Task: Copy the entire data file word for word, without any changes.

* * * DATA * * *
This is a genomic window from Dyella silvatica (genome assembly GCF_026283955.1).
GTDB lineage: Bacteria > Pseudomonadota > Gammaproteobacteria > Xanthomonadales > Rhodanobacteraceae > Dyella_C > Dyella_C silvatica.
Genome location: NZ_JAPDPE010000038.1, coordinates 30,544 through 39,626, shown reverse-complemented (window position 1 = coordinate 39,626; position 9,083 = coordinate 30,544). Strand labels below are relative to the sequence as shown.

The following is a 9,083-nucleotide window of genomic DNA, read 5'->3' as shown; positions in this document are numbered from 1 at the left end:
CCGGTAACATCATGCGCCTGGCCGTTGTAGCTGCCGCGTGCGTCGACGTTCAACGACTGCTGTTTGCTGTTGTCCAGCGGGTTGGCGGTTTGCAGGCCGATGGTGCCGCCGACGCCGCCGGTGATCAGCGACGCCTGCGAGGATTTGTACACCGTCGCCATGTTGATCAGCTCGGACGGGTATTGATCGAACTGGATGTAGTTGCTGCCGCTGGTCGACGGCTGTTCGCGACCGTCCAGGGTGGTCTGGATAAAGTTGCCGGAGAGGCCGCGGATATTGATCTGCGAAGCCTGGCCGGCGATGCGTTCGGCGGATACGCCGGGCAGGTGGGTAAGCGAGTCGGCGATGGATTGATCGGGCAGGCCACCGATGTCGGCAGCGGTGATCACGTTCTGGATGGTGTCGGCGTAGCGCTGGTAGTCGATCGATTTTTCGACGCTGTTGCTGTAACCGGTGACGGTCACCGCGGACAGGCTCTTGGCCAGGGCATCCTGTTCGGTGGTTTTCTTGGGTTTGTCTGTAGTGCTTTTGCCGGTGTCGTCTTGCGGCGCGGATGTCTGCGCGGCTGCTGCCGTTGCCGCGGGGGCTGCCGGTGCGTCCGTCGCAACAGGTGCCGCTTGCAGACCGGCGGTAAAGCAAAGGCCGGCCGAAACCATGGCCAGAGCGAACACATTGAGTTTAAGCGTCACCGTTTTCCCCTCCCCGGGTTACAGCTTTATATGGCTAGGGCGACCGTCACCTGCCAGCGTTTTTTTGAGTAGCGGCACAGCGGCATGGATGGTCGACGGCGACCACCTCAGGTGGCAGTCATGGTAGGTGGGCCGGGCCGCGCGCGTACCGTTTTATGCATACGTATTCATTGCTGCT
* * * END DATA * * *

This is a genomic window from Dyella silvatica (genome assembly GCF_026283955.1).
GTDB lineage: Bacteria > Pseudomonadota > Gammaproteobacteria > Xanthomonadales > Rhodanobacteraceae > Dyella_C > Dyella_C silvatica.
Genome location: NZ_JAPDPE010000038.1, coordinates 30,544 through 39,626, shown reverse-complemented (window position 1 = coordinate 39,626; position 9,083 = coordinate 30,544). Strand labels below are relative to the sequence as shown.

The following is a 9,083-nucleotide window of genomic DNA, read 5'->3' as shown; positions in this document are numbered from 1 at the left end:
CCGGTAACATCATGCGCCTGGCCGTTGTAGCTGCCGCGTGCGTCGACGTTCAACGACTGCTGTTTGCTGTTGTCCAGCGGGTTGGCGGTTTGCAGGCCGATGGTGCCGCCGACGCCGCCGGTGATCAGCGACGCCTGCGAGGATTTGTACACCGTCGCCATGTTGATCAGCTCGGACGGGTATTGATCGAACTGGATGTAGTTGCTGCCGCTGGTCGACGGCTGTTCGCGACCGTCCAGGGTGGTCTGGATAAAGTTGCCGGAGAGGCCGCGGATATTGATCTGCGAAGCCTGGCCGGCGATGCGTTCGGCGGATACGCCGGGCAGGTGGGTAAGCGAGTCGGCGATGGATTGATCGGGCAGGCCACCGATGTCGGCAGCGGTGATCACGTTCTGGATGGTGTCGGCGTAGCGCTGGTAGTCGATCGATTTTTCGACGCTGTTGCTGTAACCGGTGACGGTCACCGCGGACAGGCTCTTGGCCAGGGCATCCTGTTCGGTGGTTTTCTTGGGTTTGTCTGTAGTGCTTTTGCCGGTGTCGTCTTGCGGCGCGGATGTCTGCGCGGCTGCTGCCGTTGCCGCGGGGGCTGCCGGTGCGTCCGTCGCAACAGGTGCCGCTTGCAGACCGGCGGTAAAGCAAAGGCCGGCCGAAACCATGGCCAGAGCGAACACATTGAGTTTAAGCGTCACCGTTTTCCCCTCCCCGGGTTACAGCTTTATATGGCTAGGGCGACCGTCACCTGCCAGCGTTTTTTTGAGTAGCGGCACAGCGGCATGGATGGTCGACGGCGACCACCTCAGGTGGCAGTCATGGTAGGTGGGCCGGGCCGCGCGCGTACCGTTTTATGCATACGTATTCATTGCTGCT